Cauliflower has long been under-appreciated, but nowadays it’s at the top of every low-carb shopping list. An unassuming, but sturdy member of the cabbage family (or brassicaceae family if you want to sound like an expert), cauliflower has taken a leading role in helping us cut carbs. Let’s take a look at the nutrition cauliflower provides, and some tasty ways to use it in place of traditional starches.

First, the facts. An entire cup of chopped cauliflower contains less than 30 calories, 2 grams of both protein and fiber, and just 3 net carbs. The more common white cauliflower is a very good source of Vitamin C, Vitamin K, Vitamin B6, folate, and pantothenic acid. There are also several colorful varieties of cauliflower, including yellow, purple, and green, that each contain slightly different nutrients. Some of the more celebrated health benefits of consuming cauliflower are associated with its least glamorous quality: considerable amounts of sulfur-containing phytochemicals called glucosinolates. Despite their stinky reputation, glucosinolates are showing exciting promise for potential anti-cancer and anti-inflammatory effects.

Using cauliflower in place of high carbohydrate foods like breads, rice, and potatoes is easier than you might think. Here are some of my favorite ways to swap out starches with nutrient-dense cauliflower.

Fried Rice. Cauliflower rice, which can be made by chopping fresh cauliflower in a food processor, stands in for rice so well that you may not notice the difference. Just be sure not to overcook it, or it will quickly lose texture. Prepare your recipe sans rice and add the cauliflower rice just at the end of cooking time. Need to simplify? Purchase frozen riced cauliflower and toss that into your favorite rice dishes instead.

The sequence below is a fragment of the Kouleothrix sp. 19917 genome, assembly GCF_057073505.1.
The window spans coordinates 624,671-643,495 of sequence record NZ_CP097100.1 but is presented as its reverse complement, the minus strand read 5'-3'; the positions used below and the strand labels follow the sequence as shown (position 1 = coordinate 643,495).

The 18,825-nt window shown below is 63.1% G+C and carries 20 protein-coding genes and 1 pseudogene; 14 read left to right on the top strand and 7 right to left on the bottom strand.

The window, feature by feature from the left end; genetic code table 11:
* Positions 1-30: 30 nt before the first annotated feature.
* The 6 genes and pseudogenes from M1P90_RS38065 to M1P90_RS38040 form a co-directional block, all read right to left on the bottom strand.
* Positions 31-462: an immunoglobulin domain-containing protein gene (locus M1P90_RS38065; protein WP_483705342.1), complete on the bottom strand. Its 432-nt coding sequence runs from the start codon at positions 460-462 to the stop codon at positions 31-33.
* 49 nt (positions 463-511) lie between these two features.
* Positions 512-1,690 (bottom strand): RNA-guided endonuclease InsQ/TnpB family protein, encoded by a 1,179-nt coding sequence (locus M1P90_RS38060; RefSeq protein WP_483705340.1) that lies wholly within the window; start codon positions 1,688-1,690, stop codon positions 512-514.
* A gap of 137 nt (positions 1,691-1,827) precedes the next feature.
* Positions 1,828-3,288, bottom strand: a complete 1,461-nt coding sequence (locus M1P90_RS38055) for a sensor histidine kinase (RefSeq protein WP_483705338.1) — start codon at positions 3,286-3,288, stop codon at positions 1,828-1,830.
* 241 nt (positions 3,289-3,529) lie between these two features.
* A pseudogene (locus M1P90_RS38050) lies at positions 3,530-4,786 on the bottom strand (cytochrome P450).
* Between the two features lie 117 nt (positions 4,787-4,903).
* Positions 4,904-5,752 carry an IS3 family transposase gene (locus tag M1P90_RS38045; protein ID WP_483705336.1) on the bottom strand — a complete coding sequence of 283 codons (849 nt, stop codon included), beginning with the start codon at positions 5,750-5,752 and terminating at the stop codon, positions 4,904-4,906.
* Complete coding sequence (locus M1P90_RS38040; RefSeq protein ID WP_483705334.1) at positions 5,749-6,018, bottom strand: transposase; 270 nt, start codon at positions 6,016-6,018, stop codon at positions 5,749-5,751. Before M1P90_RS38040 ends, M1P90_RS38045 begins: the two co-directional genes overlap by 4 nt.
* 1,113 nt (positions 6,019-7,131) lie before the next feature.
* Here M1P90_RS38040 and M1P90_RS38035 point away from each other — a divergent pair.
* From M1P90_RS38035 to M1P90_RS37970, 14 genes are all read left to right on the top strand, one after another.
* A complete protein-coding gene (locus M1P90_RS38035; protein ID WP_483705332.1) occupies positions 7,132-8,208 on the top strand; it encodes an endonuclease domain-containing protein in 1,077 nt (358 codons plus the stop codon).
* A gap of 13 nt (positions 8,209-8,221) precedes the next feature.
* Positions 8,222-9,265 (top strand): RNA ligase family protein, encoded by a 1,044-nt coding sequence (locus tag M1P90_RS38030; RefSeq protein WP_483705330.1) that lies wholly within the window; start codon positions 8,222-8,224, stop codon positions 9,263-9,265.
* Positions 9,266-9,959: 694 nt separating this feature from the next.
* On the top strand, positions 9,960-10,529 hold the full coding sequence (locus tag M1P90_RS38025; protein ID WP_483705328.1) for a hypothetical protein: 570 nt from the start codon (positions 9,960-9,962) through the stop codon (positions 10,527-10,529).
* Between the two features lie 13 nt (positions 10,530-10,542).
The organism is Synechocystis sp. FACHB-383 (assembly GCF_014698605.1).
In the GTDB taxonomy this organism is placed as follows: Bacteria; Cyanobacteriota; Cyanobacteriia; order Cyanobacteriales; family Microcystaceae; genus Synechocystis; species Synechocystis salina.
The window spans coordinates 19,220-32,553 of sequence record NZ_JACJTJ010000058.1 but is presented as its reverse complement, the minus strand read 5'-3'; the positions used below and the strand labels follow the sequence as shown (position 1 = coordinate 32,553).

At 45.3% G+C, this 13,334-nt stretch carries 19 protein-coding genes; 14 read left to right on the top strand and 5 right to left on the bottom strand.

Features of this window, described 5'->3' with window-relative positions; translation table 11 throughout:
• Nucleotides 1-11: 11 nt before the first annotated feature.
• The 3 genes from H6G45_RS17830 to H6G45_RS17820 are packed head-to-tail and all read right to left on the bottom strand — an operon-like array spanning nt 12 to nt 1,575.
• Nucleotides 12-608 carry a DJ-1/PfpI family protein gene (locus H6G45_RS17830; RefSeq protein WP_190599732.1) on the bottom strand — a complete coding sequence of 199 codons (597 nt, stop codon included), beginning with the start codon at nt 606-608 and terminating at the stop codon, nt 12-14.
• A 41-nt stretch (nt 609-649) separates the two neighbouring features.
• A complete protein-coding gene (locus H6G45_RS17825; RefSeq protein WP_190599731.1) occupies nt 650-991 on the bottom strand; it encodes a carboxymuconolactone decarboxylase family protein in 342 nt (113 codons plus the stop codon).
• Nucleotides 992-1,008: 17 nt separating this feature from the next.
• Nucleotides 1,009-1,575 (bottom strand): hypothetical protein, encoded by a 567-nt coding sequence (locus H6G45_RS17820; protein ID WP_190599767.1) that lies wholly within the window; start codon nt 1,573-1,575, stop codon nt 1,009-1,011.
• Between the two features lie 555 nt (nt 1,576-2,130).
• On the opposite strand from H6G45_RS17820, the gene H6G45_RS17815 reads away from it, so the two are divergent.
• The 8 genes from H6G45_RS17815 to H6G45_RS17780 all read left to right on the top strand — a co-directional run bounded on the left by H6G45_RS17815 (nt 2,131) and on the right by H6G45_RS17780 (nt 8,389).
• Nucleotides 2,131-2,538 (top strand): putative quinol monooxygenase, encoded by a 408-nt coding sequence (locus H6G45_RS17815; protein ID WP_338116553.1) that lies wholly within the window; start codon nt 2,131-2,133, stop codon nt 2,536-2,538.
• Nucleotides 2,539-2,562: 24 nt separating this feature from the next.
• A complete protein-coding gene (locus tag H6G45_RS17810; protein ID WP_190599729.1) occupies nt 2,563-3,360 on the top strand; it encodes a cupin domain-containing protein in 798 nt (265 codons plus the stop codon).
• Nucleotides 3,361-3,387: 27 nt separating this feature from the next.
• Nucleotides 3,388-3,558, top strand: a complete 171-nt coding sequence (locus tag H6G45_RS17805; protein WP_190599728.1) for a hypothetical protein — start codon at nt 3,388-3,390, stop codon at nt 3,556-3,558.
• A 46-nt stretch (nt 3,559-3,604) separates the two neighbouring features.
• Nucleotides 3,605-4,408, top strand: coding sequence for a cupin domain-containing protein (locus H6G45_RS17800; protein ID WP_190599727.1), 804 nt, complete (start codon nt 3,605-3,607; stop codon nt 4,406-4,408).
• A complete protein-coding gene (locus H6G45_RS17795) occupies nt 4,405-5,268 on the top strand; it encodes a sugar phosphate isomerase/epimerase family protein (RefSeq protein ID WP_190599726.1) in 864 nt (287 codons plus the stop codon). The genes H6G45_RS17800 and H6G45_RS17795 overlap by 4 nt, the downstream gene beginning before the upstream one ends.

Pizza crust. This fan-favorite food can be notoriously high in calories, many of which come from the crust. Instead, make your own crust using cauliflower rice, cheese, egg, and Italian seasoning. Just be sure to press out the water so your crust crisps up in the oven! Simply bake, then finish with your favorite pizza toppings, just like you would with a traditional crust. Not into cooking? Frozen cauliflower pizza crusts can be found at many grocery stores as well!

Mashed Potatoes. Swap out some, or all of the potatoes in your mash for steamed or roasted cauliflower. Once blended with other ingredients like milk, ghee, garlic or seasonings, cauliflower takes on the same smooth, creamy consistency as the spuds you love so much. Roasted cauliflower also stands in well for roasted potatoes as a side dish, or in a breakfast skillet.

Tots. Yes, that glorious school lunch staple from your childhood – only without the “tater” (and without the deep fryer!). In a bowl, mix together some lightly steamed and chopped cauliflower, cheese (the sharper the better), egg, a small amount of bread crumbs, and seasoning. Shape into tots and bake at 350 degrees until toasty.

While these ideas appeal to those cutting back on carbs, they are also fantastic ways to boost the veggie content in any diet. Try one of these cauliflower recipes this week for a tasty and nutritious treat the entire family is sure to enjoy!